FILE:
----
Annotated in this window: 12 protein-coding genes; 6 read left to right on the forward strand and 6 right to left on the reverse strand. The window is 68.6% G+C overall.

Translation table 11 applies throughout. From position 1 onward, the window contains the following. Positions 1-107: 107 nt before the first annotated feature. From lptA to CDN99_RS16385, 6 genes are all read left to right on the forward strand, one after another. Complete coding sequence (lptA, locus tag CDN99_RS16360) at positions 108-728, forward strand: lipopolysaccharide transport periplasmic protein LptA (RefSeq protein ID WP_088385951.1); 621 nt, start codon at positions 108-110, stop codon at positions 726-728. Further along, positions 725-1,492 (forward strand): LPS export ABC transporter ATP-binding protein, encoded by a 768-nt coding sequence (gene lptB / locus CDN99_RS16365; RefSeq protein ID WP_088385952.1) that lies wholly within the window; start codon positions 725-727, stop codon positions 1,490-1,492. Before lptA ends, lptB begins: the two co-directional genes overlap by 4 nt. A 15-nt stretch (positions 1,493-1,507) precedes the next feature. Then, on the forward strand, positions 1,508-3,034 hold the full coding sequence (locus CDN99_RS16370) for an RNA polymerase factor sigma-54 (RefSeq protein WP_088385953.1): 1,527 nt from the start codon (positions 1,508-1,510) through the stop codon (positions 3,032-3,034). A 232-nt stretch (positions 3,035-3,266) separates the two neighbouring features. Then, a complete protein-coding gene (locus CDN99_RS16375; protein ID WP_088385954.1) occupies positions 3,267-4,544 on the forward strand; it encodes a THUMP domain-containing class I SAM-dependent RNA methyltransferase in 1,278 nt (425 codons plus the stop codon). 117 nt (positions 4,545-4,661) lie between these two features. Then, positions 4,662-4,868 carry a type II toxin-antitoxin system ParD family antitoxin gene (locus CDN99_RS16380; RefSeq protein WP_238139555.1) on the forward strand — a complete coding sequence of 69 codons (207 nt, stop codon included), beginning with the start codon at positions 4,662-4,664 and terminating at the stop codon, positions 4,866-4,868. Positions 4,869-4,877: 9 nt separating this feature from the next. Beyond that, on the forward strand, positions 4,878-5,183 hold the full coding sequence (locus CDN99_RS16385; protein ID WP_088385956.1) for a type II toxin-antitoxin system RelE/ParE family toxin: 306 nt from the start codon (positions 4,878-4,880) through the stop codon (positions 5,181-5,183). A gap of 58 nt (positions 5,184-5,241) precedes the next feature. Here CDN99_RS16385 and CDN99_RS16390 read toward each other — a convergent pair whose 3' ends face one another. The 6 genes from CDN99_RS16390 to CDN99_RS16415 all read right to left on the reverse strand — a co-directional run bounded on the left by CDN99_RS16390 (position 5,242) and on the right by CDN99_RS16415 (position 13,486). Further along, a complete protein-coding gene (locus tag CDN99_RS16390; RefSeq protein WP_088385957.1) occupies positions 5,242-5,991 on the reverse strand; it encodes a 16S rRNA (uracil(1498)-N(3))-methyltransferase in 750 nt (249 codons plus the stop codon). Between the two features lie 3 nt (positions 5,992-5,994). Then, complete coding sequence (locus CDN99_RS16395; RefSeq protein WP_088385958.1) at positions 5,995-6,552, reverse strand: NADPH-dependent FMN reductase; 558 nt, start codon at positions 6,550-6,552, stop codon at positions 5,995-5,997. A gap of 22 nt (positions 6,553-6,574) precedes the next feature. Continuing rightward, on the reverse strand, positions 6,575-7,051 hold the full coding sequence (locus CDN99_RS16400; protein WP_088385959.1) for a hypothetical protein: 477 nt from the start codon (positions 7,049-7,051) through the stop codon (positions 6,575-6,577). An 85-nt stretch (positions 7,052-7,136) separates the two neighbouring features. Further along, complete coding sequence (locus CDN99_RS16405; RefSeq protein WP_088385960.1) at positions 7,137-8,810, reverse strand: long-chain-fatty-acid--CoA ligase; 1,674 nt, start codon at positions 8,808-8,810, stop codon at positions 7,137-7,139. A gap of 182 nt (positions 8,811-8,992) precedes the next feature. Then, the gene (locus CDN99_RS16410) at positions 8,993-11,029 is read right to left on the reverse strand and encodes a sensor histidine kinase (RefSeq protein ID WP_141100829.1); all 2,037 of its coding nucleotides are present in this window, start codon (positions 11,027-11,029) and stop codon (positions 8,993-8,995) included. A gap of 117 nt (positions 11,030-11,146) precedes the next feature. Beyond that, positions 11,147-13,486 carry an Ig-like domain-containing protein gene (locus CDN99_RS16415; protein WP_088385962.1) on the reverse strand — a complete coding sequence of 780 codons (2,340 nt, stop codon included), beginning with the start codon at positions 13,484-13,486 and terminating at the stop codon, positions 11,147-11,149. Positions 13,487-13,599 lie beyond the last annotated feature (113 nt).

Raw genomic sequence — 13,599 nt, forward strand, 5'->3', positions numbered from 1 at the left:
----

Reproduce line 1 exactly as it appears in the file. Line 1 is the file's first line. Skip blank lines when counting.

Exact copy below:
Annotated in this window: 12 protein-coding genes; 6 read left to right on the forward strand and 6 right to left on the reverse strand. The window is 68.6% G+C overall.